Ludlow () is a market town in Shropshire, England. The town is significant in the history of the Welsh Marches and in relation to Wales. It is located 28 miles (45 km) south of Shrewsbury and 23 miles (37 km) north of Hereford, on the A49 road which bypasses the town. Ludlow currently has a population of approximately 11,000.
The town is near the confluence of the rivers Corve and Teme. The oldest part is the medieval walled town, founded in the late 11th century after the Norman conquest of England. It is centred on a small hill which lies on the eastern bank of a bend of the River Teme. Situated on this hill are Ludlow Castle and the parish church, St Laurence’s, the largest in the county. From there the streets slope downward to the River Teme, and northward toward the River Corve. The town is in a sheltered spot beneath Mortimer Forest and the Clee Hills, which are clearly visible from the town.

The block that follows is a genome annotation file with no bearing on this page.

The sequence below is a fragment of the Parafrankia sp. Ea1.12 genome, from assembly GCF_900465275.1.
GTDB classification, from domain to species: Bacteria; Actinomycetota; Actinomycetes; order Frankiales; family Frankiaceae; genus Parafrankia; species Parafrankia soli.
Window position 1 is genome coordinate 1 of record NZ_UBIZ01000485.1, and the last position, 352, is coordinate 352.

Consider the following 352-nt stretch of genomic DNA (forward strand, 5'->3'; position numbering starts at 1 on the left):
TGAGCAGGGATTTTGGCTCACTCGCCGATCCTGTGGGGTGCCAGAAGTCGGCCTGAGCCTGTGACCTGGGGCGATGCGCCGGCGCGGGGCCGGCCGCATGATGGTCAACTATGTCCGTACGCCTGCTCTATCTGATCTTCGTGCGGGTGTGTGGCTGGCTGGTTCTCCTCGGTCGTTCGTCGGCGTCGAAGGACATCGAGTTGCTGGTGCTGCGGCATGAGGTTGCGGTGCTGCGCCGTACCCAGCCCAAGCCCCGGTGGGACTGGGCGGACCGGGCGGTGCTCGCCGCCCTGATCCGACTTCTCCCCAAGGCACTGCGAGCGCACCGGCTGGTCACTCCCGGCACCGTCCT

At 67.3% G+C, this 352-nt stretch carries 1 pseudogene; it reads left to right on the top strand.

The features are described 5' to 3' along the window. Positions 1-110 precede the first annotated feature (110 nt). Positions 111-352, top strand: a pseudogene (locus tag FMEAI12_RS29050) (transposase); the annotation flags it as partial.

Ludlow has nearly 500 listed buildings, including examples of medieval and Tudor-style half-timbered buildings. The town was described by Sir John Betjeman as “probably the loveliest town in England”.